Tribasa Toll Road Project

7 July 2016

1. Please prepare a flow of funds diagram for this transaction to trace how toll road revenue received by the Trust is used to pay taxes and operating expenses and to make interest and principal payments as required by the terms of the offering. Toll revenues collected by operator were to be segregated into different accounts to ensure that taxes are paid and operating, maintenance and administrative expenses are met before Note-holders received payments of principal and interest.

To ensure that toll revenues flow appropriately to meet operating expenses and administrative expenses and pay debt services, the Trustee established and maintained three accounts to hold the Trust’s assets: General Account: A general purpose account to hold revenues until needed for operating expenses or debt service payments. SCT Account: A segregated account to hold funds for payments that are required to be made to the Transport Ministry. Major Maintenance Account: A Segregated account to ensure that funds are available to make necessary repairs or major maintenance.

Tribasa Toll Road Project Essay Example

Debt Service Reserve Fund Account: This account was established with a US bank as fiscal agent. The debt service reserve holds fund in US dollars, which are available to pay debt service if funds are not available in the General Account to make timely payments of interest or principal. Each week, the operator would transfer toll revenues (net of the VAT) to the General Account. Cash received by the Trust was used first to pay certain royalties to the Mexican Transportation Ministry, then taxes and operating expenses related to the roads and finally to make principal and interest payments on the notes.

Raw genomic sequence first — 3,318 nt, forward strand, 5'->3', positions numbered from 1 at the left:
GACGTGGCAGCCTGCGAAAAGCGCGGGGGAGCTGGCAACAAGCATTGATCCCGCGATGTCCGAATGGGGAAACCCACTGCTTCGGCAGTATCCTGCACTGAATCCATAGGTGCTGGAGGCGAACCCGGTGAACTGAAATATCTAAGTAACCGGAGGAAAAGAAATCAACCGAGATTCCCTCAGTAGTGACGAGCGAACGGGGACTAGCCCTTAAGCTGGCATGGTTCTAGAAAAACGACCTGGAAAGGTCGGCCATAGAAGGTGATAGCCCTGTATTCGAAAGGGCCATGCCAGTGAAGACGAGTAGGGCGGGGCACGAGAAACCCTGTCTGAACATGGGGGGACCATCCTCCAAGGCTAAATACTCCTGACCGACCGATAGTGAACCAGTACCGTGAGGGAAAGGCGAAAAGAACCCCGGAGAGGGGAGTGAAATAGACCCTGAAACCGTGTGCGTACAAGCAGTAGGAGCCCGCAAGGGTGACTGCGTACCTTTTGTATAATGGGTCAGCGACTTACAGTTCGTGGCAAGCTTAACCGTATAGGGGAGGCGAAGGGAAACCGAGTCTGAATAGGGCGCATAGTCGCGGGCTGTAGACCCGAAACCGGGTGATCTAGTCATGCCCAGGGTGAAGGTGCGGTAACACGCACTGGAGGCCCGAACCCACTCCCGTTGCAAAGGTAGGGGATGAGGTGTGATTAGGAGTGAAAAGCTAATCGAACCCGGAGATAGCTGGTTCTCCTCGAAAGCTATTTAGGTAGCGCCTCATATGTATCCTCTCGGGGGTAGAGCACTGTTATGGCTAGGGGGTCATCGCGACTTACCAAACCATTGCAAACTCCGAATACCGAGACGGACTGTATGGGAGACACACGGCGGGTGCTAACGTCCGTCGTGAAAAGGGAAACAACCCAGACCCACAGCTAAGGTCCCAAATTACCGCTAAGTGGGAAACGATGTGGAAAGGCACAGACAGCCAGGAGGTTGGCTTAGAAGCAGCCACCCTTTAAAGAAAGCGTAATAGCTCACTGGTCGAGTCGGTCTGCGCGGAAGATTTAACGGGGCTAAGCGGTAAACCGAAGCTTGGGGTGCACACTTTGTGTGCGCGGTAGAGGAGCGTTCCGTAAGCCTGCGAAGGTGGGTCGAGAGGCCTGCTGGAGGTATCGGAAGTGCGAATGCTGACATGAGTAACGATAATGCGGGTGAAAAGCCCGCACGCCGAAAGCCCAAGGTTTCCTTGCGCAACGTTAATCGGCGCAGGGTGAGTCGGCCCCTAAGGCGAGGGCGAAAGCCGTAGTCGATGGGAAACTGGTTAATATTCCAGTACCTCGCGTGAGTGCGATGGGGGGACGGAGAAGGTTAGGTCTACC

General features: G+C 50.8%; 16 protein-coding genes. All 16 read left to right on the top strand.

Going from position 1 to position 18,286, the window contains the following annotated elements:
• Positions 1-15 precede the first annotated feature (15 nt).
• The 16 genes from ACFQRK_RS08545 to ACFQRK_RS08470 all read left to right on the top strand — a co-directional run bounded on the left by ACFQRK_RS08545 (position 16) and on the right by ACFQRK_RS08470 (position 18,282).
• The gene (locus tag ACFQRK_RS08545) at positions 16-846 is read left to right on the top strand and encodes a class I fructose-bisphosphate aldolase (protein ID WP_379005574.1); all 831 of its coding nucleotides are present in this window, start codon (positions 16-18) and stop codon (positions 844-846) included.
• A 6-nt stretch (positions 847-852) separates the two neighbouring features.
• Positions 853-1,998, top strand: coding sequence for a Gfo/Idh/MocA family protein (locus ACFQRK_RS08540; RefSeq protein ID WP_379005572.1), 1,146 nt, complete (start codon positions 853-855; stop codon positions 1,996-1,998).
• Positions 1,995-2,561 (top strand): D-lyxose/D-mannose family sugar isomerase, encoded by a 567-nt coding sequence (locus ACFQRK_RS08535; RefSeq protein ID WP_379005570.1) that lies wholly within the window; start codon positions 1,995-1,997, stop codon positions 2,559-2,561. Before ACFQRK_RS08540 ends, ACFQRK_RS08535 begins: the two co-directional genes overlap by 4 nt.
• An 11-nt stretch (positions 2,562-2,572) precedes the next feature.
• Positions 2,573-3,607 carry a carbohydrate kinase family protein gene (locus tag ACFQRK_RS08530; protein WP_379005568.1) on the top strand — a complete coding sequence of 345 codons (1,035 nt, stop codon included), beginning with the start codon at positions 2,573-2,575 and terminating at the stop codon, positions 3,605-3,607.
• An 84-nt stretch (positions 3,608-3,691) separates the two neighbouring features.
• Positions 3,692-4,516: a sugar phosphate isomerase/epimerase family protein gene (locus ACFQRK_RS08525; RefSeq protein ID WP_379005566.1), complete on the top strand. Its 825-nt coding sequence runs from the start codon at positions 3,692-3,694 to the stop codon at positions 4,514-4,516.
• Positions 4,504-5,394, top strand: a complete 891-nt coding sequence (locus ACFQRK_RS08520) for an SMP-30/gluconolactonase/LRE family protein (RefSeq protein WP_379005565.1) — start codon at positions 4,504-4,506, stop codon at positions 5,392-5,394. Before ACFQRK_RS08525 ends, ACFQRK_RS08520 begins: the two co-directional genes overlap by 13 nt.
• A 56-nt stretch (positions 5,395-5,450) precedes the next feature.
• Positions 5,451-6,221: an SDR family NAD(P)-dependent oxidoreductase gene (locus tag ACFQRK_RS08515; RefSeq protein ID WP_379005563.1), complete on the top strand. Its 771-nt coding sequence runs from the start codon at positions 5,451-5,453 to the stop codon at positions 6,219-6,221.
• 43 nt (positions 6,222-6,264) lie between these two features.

The Trustee withdrew funds in the following order: Each month Funds were deposited into SCT account for payment to the Transportation Ministry. Funds were used to pay the Trustee and the US Fiscal agent, insurance premium, the operator’s management fee for the preceding month and other administrative and operating expenses. Funds were set aside for later payment of withholding taxes (so that payments received by Note-holders are free of withholding taxes). If necessary, funds were converted to US dollars and transferred to US Fiscal Agent for deposit into Debt service Reserve Fund.

If necessary, funds were deposited into the Major Maintenance Account to maintain the required balance. Semi-annually Funds were transferred to Mexican authorities for payment of withholding taxes. Funds were converted to US dollars and transferred to the US Fiscal Agent for payment of principal and interest to Note-holders. If available and required, funds were converted to US dollars and transferred to the US Fiscal Agent for payment of late payment premiums. 2. What risks to investors are inherent in this financing? Following are the risk inherent in this financing:

Currency Risk: There are atleast three important aspects of currency risk: The risk that the local currency will depreciate in value for example, as the result of the host government’s formally devaluing it. The risk that the revenue and cost streams are currency-mismatched-for example, when the revenues are generated in a weak currency while the debt is denominated in a strong currency. The risk of inconvertibility of the local currency into another currency that is needed to pay certain expenses, such as debt service. Devaluation increases the amount of revenue that a project must generate in order to service its debt.